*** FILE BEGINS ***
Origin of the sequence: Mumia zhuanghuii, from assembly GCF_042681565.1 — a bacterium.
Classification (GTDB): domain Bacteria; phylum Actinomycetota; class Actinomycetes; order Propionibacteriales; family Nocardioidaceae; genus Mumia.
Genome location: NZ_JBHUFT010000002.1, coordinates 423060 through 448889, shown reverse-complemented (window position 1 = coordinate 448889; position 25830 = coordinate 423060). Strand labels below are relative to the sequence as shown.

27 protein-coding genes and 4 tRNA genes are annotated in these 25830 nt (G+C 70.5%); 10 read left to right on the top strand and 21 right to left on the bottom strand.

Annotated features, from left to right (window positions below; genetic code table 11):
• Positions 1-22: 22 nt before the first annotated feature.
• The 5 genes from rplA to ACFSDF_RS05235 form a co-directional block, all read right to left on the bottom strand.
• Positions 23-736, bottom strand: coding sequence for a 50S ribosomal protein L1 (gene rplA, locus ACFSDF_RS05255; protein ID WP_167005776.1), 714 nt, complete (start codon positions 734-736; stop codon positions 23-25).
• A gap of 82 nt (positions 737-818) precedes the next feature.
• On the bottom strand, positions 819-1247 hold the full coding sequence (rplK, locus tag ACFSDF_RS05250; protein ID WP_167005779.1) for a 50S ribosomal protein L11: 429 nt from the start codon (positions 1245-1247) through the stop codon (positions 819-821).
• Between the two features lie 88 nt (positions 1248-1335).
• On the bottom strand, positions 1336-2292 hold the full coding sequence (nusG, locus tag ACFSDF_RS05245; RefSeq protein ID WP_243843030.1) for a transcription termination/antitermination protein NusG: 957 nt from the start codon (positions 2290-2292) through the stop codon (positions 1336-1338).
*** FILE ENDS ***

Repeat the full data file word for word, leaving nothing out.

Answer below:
Origin of the sequence: Mumia zhuanghuii, from assembly GCF_042681565.1 — a bacterium.
Classification (GTDB): domain Bacteria; phylum Actinomycetota; class Actinomycetes; order Propionibacteriales; family Nocardioidaceae; genus Mumia.
Genome location: NZ_JBHUFT010000002.1, coordinates 423060 through 448889, shown reverse-complemented (window position 1 = coordinate 448889; position 25830 = coordinate 423060). Strand labels below are relative to the sequence as shown.

27 protein-coding genes and 4 tRNA genes are annotated in these 25830 nt (G+C 70.5%); 10 read left to right on the top strand and 21 right to left on the bottom strand.

Annotated features, from left to right (window positions below; genetic code table 11):
• Positions 1-22: 22 nt before the first annotated feature.
• The 5 genes from rplA to ACFSDF_RS05235 form a co-directional block, all read right to left on the bottom strand.
• Positions 23-736, bottom strand: coding sequence for a 50S ribosomal protein L1 (gene rplA, locus ACFSDF_RS05255; protein ID WP_167005776.1), 714 nt, complete (start codon positions 734-736; stop codon positions 23-25).
• A gap of 82 nt (positions 737-818) precedes the next feature.
• On the bottom strand, positions 819-1247 hold the full coding sequence (rplK, locus tag ACFSDF_RS05250; protein ID WP_167005779.1) for a 50S ribosomal protein L11: 429 nt from the start codon (positions 1245-1247) through the stop codon (positions 819-821).
• Between the two features lie 88 nt (positions 1248-1335).
• On the bottom strand, positions 1336-2292 hold the full coding sequence (nusG, locus tag ACFSDF_RS05245; RefSeq protein ID WP_243843030.1) for a transcription termination/antitermination protein NusG: 957 nt from the start codon (positions 2290-2292) through the stop codon (positions 1336-1338).